The European Commission has accepted calls for sexual orientation and religion to be included in a draft anti-discrimination Directive. The move could damage the religious liberty of Christians.
The draft Directive aims to outlaw discrimination in the provision of goods and services. It was originally intended only to cover age and disability.
In April the EU Commission, under pressure from Germany and others, said that sexual orientation and religion would not be part of the Directive.
Those nations were understood to prefer to deal with the sensitive issues of homosexuality and Islam at a national level.
But the Commission has performed a U-turn following a campaign by activist MEPs in the European Parliament including UK Liberal Democrat MEP, Elisabeth Lynne.
Similar laws are already operating in the UK and have caused difficulties for faith-based groups seeking to protect their religious ethos.
Several Roman Catholic adoption agencies are facing the axe unless they break with church teaching and place children with same-sex couples.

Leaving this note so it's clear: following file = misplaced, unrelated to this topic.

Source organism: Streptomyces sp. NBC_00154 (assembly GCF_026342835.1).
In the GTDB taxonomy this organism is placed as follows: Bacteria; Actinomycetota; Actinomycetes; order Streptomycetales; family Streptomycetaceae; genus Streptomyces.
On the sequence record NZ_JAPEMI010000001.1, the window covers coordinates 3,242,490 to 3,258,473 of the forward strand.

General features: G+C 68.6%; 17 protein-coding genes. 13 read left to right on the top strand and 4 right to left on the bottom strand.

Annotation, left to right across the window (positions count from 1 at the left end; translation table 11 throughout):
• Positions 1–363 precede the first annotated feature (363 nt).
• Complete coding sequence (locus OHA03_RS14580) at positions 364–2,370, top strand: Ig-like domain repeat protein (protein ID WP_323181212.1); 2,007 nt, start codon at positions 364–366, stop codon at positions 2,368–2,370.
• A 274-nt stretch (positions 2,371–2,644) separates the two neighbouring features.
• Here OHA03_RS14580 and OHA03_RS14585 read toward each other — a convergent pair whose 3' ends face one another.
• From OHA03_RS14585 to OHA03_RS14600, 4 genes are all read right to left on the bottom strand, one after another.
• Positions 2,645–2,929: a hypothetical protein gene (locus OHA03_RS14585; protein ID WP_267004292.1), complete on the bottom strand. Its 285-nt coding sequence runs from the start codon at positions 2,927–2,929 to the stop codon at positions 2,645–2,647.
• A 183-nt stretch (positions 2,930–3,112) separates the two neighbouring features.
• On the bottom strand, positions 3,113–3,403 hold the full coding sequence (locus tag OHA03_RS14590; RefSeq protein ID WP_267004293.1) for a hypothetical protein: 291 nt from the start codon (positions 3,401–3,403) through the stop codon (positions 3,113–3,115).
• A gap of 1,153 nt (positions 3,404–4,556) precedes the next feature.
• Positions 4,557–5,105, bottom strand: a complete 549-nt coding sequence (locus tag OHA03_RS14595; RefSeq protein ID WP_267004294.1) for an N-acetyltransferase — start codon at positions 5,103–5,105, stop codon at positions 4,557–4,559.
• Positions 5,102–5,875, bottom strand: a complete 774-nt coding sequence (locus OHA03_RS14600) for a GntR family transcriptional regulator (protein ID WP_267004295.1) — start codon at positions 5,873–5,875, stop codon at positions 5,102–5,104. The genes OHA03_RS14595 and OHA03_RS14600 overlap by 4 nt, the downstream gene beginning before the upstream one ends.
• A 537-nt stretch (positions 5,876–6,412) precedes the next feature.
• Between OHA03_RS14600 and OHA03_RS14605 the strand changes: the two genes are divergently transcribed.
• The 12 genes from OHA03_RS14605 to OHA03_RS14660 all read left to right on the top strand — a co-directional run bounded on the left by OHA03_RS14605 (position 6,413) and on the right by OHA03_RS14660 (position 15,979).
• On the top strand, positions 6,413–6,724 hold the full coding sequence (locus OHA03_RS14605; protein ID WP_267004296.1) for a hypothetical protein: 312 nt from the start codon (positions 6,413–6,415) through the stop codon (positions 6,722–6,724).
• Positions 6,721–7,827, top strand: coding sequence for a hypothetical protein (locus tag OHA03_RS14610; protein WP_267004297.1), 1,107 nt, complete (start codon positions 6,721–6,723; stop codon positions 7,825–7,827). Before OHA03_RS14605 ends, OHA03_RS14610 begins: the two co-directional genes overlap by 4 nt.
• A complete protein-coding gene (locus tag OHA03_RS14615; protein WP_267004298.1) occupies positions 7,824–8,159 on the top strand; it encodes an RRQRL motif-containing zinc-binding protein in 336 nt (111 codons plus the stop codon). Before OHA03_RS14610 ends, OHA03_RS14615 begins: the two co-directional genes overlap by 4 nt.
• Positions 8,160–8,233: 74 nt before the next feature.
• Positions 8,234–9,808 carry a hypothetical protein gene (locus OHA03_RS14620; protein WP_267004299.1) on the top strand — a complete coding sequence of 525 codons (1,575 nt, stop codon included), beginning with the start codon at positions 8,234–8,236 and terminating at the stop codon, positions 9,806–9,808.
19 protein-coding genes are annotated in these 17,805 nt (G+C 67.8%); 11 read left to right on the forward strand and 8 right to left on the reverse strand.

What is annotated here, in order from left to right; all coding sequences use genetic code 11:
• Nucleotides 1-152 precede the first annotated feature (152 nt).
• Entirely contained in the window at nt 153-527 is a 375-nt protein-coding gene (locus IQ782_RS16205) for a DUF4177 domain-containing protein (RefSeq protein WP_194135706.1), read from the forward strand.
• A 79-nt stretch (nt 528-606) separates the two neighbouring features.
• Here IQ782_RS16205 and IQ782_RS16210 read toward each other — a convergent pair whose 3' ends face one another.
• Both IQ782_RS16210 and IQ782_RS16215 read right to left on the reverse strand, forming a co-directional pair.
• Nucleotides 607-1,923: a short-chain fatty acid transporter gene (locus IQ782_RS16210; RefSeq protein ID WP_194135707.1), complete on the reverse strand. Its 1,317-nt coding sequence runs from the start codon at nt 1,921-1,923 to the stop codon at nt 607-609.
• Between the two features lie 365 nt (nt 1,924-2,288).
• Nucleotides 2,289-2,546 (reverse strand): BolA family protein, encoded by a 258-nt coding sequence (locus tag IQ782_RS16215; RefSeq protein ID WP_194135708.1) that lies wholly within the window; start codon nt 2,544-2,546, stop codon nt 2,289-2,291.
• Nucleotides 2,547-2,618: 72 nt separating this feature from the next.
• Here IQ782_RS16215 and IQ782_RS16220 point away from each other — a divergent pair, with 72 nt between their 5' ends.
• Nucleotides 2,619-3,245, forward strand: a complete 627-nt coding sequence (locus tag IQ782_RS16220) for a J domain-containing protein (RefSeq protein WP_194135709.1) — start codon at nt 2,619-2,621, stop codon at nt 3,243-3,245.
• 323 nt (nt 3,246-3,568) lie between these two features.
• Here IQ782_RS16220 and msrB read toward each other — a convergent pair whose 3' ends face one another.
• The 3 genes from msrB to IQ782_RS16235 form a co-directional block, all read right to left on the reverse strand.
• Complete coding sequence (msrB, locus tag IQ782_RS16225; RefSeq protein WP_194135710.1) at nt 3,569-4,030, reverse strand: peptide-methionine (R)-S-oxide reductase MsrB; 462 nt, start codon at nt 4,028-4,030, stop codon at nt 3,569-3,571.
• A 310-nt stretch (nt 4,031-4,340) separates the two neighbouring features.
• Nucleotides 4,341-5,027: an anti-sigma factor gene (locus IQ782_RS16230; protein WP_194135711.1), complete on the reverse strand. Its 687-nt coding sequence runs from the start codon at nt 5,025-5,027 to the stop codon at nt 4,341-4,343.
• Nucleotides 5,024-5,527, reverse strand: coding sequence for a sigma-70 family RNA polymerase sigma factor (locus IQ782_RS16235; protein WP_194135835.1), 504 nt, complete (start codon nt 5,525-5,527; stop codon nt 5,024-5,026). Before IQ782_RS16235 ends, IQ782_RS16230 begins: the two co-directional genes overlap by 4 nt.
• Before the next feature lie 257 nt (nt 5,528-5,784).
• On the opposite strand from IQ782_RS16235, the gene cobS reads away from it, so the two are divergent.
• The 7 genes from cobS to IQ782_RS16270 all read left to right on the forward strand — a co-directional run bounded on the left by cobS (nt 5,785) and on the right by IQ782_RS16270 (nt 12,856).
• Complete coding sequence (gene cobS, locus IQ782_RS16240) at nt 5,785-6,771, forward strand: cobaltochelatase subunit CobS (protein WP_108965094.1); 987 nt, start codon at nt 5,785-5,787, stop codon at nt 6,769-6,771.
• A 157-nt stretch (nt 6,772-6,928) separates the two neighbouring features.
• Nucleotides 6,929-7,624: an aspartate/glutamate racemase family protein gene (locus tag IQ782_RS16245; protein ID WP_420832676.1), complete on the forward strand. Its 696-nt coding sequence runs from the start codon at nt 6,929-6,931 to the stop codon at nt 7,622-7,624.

If the laws are passed at a European level control of these discrimination laws will pass from Westminster to Brussels, making it more difficult to seek changes in defence of religious liberty.
The draft EU Directive also includes plans to outlaw ‘harassment’ in the provision of goods and services.
The definition of ‘harassment’ could be so broad that moderate explanations of Christian beliefs on sexual conduct or other religions, like Islam, may fall foul.
The British Government has in the past shied away from introducing ‘harassment’ laws in this area, precisely because of concerns about how the law may hamper free speech.
When ‘harassment’ laws were introduced in Northern Ireland’s Sexual Orientation Regulations, a High Court judge removed them because, in part, of their potential impact on freedom of expression.